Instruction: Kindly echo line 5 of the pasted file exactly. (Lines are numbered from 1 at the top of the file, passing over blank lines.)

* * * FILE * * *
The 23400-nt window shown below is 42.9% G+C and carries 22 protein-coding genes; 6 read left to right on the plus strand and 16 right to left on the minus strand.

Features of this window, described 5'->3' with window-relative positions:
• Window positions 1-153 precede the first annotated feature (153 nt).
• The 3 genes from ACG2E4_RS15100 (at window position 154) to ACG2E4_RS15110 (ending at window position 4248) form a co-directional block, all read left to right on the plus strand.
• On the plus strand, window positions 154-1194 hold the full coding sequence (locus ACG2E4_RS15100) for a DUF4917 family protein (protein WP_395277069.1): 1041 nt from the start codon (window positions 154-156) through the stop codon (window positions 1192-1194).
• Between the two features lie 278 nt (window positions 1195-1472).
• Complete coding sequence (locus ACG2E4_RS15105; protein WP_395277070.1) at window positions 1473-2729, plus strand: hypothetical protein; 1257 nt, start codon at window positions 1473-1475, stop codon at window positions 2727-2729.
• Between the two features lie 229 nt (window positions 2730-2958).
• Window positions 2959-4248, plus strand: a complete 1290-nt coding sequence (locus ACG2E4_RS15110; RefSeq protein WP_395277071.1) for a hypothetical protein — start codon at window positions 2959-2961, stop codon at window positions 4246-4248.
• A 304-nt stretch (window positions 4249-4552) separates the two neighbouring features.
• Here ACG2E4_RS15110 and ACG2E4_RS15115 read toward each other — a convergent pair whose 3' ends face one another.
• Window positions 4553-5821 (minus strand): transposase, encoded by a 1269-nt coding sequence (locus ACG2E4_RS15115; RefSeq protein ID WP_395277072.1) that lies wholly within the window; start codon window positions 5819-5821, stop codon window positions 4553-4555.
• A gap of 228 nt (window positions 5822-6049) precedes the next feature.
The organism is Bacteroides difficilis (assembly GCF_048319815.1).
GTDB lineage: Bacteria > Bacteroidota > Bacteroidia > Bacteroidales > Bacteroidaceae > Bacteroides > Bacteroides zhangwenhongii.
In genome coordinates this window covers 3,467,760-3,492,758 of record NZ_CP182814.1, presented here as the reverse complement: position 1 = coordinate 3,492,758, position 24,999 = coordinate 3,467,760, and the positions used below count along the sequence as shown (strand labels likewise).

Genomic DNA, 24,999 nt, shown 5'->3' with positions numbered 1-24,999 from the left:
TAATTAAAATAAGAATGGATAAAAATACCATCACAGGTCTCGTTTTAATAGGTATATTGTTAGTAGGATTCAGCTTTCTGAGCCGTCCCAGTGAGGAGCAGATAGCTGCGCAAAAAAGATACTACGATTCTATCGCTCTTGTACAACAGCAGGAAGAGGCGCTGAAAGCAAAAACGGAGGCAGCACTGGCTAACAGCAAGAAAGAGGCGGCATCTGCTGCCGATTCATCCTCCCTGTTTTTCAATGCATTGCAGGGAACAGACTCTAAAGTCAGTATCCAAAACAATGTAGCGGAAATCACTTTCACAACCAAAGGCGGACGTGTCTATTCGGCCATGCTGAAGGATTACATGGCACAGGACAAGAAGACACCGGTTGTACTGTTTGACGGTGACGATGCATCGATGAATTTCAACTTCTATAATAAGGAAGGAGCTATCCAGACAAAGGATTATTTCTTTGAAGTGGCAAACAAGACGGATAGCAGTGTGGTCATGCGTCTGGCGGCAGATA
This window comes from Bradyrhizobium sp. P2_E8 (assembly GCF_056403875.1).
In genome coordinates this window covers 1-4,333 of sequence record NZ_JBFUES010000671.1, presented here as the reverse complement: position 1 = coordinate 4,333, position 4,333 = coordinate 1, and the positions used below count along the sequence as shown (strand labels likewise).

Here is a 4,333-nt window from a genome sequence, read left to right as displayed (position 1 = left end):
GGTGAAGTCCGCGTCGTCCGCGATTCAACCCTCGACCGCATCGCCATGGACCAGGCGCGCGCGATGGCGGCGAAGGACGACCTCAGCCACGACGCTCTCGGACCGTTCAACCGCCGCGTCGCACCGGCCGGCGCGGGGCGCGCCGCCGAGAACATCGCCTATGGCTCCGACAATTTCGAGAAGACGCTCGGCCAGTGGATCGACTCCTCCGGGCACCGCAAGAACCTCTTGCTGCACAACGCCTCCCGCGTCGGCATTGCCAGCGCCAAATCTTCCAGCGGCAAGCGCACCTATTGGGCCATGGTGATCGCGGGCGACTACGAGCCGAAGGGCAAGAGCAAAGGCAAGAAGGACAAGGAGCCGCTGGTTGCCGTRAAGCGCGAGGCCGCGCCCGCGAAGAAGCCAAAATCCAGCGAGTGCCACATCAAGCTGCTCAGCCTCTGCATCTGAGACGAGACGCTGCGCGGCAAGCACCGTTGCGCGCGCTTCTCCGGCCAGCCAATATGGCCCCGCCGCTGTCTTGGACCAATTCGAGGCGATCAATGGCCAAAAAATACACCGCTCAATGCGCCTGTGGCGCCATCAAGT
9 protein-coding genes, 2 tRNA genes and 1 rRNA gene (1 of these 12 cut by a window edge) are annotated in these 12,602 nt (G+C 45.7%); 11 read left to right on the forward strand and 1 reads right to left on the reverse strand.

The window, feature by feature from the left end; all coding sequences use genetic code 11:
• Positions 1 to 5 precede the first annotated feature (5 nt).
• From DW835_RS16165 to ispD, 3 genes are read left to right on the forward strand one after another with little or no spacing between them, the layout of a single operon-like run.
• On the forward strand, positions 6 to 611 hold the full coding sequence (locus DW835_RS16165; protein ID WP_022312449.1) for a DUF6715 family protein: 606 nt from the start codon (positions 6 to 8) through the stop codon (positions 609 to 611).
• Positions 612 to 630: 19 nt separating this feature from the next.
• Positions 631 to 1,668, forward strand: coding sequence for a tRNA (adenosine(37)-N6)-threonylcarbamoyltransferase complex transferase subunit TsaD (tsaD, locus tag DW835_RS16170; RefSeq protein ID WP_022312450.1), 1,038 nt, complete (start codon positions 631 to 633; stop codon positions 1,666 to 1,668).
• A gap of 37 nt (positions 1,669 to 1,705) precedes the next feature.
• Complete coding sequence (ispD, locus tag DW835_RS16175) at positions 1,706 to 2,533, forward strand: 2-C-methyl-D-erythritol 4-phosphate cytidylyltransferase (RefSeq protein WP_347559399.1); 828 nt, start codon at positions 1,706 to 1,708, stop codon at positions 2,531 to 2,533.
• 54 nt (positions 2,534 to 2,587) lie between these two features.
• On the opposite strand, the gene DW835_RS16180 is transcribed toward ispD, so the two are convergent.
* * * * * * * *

• On the plus strand, window positions 154-1194 hold the full coding sequence (locus ACG2E4_RS15100) for a DUF4917 family protein (protein WP_395277069.1): 1041 nt from the start codon (window positions 154-156) through the stop codon (window positions 1192-1194).